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Deaf Dog Awareness Week


Sadly, there exists a misconception that deaf dogs and other special needs dogs do not bring as much joy to families as do hearing pets. Deaf Dog Awareness Week, which takes place during the last full week in September, gives pet parents and families the chance to learn that not only are deaf dogs as smart as those who do hear, but that they can just as quickly become a loving companion.

Besides being born with no hearing, dogs can become deaf for a number of reasons. Chronic ear infections, being exposed to loud noises, trauma and injuries, drug toxicity and old age are the most common reasons.
Early warning signs for pet parents to look out for if they suspect their dog is becoming hard of hearing include:
  • doesn't hear their food being put into their bowl;
  • doesn’t wake up unless they are touched; and
  • doesn’t respond when their name is called.
To officially determine whether a dog has lost their hearing and to what extent, they will need to be taken to a vet who will then perform a BAER (Brainstorm Auditory Evoked Response). A BAER detects electrical activity in the cochlea and auditory pathways in the brain.

All breeds of dogs can lose their hearing, but certain breeds are more susceptible, including Australian Shepherds, Boston Terriers, Cocker Spaniels, Dalmatians, German Shepherds, Boxers, Jack Russell Terriers, Malteses, toy and miniature poodles, and West Highland White Terriers. Besides these breeds, white dogs in general are prone to deafness as a result of being born without pigments and hearing cells. Hearing cells and pigment-producing cells come from the same stem cells, so if a dog has no pigment, its chance of a lack of hearing cells, causing deafness, increases.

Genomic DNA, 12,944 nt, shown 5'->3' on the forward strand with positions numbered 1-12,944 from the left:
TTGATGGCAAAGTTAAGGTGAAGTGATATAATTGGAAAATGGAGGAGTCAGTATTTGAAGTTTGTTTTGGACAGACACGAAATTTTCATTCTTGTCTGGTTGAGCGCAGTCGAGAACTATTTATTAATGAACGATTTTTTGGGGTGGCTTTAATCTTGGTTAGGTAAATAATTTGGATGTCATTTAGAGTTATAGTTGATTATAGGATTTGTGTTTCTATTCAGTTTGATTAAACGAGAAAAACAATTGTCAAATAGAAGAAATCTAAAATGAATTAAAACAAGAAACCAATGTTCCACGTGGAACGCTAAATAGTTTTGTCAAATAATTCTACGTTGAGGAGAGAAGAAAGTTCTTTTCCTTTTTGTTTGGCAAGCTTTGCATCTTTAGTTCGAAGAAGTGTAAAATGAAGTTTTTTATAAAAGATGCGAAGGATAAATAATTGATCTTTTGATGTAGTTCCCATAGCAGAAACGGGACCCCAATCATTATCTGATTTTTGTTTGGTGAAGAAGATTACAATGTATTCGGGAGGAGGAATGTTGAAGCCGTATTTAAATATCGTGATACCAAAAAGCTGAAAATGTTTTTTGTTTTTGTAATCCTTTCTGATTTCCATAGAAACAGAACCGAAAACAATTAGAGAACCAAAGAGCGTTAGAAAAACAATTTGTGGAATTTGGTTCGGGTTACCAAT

Deaf dogs are just as trainable and obedient as other dogs, and can learn hand commands and tricks, the only difference being that they will not have the same recall skills. One way to train a dog who is deaf is to use treats, because deaf dogs can’t hear when they are being praised. If treats are not readily available, the “jazz hands” signal will work, too. For more information on hand signals for deaf dogs, watch this video:  https://www.youtube.com/watch?v=AuFEQA7bxOo

Safety tips for having a deaf dog in a household should include keeping the pet leashed when outside, and putting a tag on the pets collar indicating that the dog is deaf along with the owner’s contact information. For the dog’s well-being, make sure to inform acquaintances of the dog’s condition and teach them basic hand commands.

To learn how to adopt a deaf pet and where, interested pet parents can go to deafdogsrock.com and petfinder.org